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Shaping Wood Baits - ??
32 replies to this topic
Posted 21 November 2005 - 05:20 PM
So what is the advantage? Is it because of the flexibility of the inflatable material under the sand paper?
Posted 21 November 2005 - 10:50 PM
The middle of the cylinder deflects along with the abrasive giving a rounded sanding surface. I am looking to find one that is affordable. I do gliders (like Riverman's only not as pretty) and do the radius sanding on a drum in a drill press. Over the last few seasons of building this topic comes up often and I like many of you have tried different things including the file and scarey router. I saw this guy use one building skate boards on Discovery Channel. One pass on the drum and it was perfect! Granted the board was only abou 1/2" thick. Will post results if I find one that I can put in a drill press.
Posted 22 November 2005 - 05:15 PM
Hmmm, that is an interesting idea I hadn't heard of. I really don't mind using the router too much to be honest altho I would be the first to admit it is the the "most dangerous" tool I use, noisy too! I think just about everyone will get bit by a router if you use it long enough. It's kind of like driving in a big city, a wreck is inevitable at some point. Has anyone tried the model that Maddox mentioned?
Posted 22 November 2005 - 07:31 PM
Fellas,it has been my experience that inflatable drum sanders work well if your sanding hard(dense) woods.There are problems controlling the amount of give with any wood.I personally wouldn't trust my own pressure control with a soft wood,and I have been a woodworker for many years.Consistency would be an issue.The Baltic birch plywood that most skateboards are made of is very hard.Usually those drums are used for sanding irregular surfaces where the consistency between pieces isn't as critical as lure bodies.Different things work for different people though.I believe that specialized jigs are the way to go,no matter what tool is used.I still have all of my fingers also,because those jigs keep the digits at a safer distance from the cutter.A custom dressed grinder works well for the radius all the way around a flat sided lure.You need a slow rpm(200 to 700 works well) and a very coarse grit,say 50 or 60, or the wheel will load up with wood-esp. hardwoods.You can mount a right-angle type fixture to the deck that the grinder is mounted on so there is something to index your jig against.With a little ingenuity and patience until the jig works well,you should be able to completely round a lure in about fifteen or twenty seconds each,if you run enough at a time,with consistency.I wish I could post a pic for ya.One day not soon enough.I would also recommend doing a search on the topic of wood shaping because there are tons of things to read.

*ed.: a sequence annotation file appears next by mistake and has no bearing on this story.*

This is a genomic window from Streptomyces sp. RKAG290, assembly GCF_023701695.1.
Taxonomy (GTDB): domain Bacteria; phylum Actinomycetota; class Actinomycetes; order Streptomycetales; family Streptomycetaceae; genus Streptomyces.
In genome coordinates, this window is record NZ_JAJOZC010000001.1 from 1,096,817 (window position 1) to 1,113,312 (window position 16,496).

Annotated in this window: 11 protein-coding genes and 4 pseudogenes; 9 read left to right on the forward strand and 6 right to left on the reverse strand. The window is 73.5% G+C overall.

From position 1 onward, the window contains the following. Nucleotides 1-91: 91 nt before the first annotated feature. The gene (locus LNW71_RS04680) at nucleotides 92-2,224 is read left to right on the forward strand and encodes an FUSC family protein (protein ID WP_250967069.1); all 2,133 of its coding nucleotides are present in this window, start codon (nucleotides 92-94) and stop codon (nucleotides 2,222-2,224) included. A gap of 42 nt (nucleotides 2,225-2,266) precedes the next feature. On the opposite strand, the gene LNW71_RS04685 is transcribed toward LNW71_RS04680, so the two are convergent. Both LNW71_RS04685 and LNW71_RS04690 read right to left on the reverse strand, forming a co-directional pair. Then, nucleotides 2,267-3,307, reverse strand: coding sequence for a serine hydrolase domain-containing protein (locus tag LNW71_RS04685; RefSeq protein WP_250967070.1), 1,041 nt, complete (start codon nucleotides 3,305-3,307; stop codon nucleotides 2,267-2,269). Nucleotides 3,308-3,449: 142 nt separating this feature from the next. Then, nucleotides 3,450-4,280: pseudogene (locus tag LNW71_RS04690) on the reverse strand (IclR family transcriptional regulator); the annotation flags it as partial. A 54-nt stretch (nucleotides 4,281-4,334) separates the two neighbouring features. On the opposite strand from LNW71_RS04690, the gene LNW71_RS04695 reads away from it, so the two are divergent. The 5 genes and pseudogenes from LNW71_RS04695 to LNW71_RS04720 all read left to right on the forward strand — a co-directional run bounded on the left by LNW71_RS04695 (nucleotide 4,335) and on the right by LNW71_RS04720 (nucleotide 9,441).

Posted 23 November 2005 - 08:53 AM
I will post results once I get to Columbus (Rockler) and get one of the drums. Until then I roughed a few glider bodies on the lath which gave very nice radii' when the rectangle was cented well on the spindles. Minimal sanding too! And since I have the lathe I thought I would try a more rounded profile similar to the manta bait. The flat sided gliders (divani) are still my favorites for flash but rounded baits (manta, old half-shaft) glide farther and belly wiggle better. Our local muskies are still hard after gliders so I can still try out the designs for about a month yet.